I should say before starting this review that I do own a Lamy Pico and therefore I could well be biased. The interesting thing about doing these reviews though is that they can make you look at a product differently so….
Both these pens are compact ballpoints, both approximately the same length though the Pico is a good deal thicker. The Fisher Space Pen is a pretty iconic writing instrument, having been developed for Nasa’s space program (though not this compact version) and taken on the Apollo missions. It was even used to fix a damaged switch on the Apollo 11 lunar module, enabling Neil Armstrong and Buzz Aldrin to get back to Earth (see the full story here http://fisherspacepen.com/pages/apollo-11) Against that, the Lamy Pico is a relatively unknown pen and not a huge seller here at Bureau, though the recent limited edition laser orange did sell out very quickly. Both are fairly premium writing instruments though so what is it about them that makes them worth the £20-£30 price tag?
Both are smart looking pens and would attract attention when whipped out of your pocket. The Lamy Pico comes in mostly muted colours (with the exception of the now sold out Laser orange) so might suit someone who likes a subtler look. The imperial blue is very pretty and the red is the brightest but you can also have it in white, black or bright shiny chrome. The Fisher Bullet Space Pen comes in nine different colours including a rainbow effect, metallic lime, purple, red, blue and pink as well as matt black and shiny chrome so lots of choice and the colours are really striking. The Space Pen is ironically the more traditional looking of the two pens with a separate cap whereas the Pico is a more unusual design with a retracting mechanism which deploys the writing tip and lengthens the pen.
Pico 7/10, Space Pen 8/10
The Space Pen really needs the cap to be posted on the end to make it long enough to use, especially for a man. There is an etched grip area at the front to make it easier to use but the USP of this pen is really the refill design. Designed for space, it can write in zero gravity and therefore upside down, unlike most ballpens which depend on gravity to keep the ink flowing. This is due to the thixotropic ink which is pressurised with nitrogen. It will also work in an impressively wide range of temperatures – from -30 C to 120C, though quite how you would come to be writing in temperatures that hot is not clear to me. More usefully the ink is waterproof and it can write underwater, a feature that could be helpful on rainy walks to mark maps since it writes on most surfaces.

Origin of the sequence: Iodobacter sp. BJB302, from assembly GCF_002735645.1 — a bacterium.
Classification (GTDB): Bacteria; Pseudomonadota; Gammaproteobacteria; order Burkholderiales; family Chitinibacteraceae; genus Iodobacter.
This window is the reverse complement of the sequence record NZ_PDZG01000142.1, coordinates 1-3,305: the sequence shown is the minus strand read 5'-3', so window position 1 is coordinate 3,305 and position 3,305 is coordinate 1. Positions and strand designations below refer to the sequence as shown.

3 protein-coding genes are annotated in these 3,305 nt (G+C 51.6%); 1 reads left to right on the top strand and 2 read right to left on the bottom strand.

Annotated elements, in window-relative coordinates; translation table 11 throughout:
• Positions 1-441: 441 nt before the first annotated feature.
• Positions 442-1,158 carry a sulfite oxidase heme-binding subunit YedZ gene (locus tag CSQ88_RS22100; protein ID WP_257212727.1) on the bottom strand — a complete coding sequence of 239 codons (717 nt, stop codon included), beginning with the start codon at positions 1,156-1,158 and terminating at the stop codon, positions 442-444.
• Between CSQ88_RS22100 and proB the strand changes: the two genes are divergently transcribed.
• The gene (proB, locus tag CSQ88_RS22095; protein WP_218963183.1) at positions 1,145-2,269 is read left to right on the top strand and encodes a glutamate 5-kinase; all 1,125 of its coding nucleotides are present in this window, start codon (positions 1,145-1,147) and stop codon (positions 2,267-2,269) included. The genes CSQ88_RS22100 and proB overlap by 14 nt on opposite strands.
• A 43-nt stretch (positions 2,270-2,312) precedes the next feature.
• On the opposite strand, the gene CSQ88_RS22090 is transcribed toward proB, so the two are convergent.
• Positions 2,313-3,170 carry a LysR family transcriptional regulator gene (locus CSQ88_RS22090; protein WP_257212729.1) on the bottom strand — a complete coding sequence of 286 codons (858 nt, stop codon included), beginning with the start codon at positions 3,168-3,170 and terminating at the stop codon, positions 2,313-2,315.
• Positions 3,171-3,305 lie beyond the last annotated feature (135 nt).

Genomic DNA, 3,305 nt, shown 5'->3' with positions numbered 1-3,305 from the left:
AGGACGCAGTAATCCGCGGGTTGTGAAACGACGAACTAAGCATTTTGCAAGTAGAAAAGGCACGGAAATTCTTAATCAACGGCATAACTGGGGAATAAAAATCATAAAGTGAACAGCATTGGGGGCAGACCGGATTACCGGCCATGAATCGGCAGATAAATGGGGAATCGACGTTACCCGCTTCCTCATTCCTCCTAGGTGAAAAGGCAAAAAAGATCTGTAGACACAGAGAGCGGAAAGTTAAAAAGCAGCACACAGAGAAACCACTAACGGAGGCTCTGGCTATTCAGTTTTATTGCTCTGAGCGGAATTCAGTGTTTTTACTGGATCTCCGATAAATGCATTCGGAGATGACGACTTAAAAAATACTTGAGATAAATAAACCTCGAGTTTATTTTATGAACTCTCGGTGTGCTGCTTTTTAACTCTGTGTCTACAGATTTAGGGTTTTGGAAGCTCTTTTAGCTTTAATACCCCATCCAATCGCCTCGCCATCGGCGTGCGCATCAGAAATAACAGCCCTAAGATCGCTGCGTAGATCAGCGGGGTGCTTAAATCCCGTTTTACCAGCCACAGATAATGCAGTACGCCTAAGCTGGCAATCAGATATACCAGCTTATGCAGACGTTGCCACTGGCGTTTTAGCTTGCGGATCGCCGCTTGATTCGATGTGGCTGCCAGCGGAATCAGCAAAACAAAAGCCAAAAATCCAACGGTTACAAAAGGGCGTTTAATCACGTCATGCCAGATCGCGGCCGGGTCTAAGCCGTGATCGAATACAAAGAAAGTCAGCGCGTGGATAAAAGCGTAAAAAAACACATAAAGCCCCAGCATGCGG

The Lamy Pico doesn’t have any special ink properties and its small refill will not last as long as the Fisher refill. However, it is the more interesting design and its clever retraction mechanism is fun to play with and makes it pretty dinky when closed. It doesn’t actually look like a pen when closed which I quite like. Both pens are gift boxed so make nice presents but the Space Pen is the more impressive gift, not least because the packaging looks more exciting with its astronaut on the front and its statement that it is the most advanced writing instrument in the world!
Pico 7/10, Space Pen 10/10
Length when closed
Pico 92mm, Space Pen 97mm
Length when open
Pico 124mm, Space Pen 136mm
Pico 12mm, Space Pen 9mm
Pico 22g, Space Pen 19g
Pico 6 colours, Space Pen 9 colours
Both are pretty good in this department. The Space Pen requires the cap to be removed and posted whereas the Pico is just a click to open. Both are light and compact though so good for pockets and carrying around, perhaps for bullet journaling on the go? Both come with black medium refills which is the most popular choice of ink and what I would choose.
Pico 8/10, Space Pen 8/10
Value for Money
Both pens have different finishes which affect the price. The Space Pen starts at £24.95 for the matt black and chrome versions and goes up to £29.95 for the colours but costs £49.95 for the rainbow and titanium finishes. The Pico is £29 for all the models except the pearl chrome (a matt silver finish) which costs £33.50. Setting aside the rainbow and titanium versions, the pens are more or less the same price so you pays your money… With regard to refills, theM22 for the Pico costs £2.50 whereas the Space Pen refills are a lot more at £5.35. Having said that, the Space Pen refills are said to last three times as long as a standard refill and the Pico is quite a small refill so in the long run the Space Pen would be more economical ink-wise.
Pico 8/10, Space Pen 9/10
Hmm, I think in the end that the best buy would have to be the Space Pen since it has the features and the colours to make it stand out whereas the Pico, despite its neat mechanism, doesn’t really grab you with its muted colours. Having said that, I do love my Pico because I have the laser orange version (did I mention it was sold out?) which is quite electrifying visually. The Pico is a smart ballpoint and if you prefer your writing instruments to follow the less is more principle then it’s a nice little pen. If you want a bit of a back story and the ability to write notes in a kiln though, the Space Pen is the pen for you.
Final score Pico 30, Space Pen 35
To see the full range of Space Pens, click here.
To see the full range of Lamy Picos available, click here.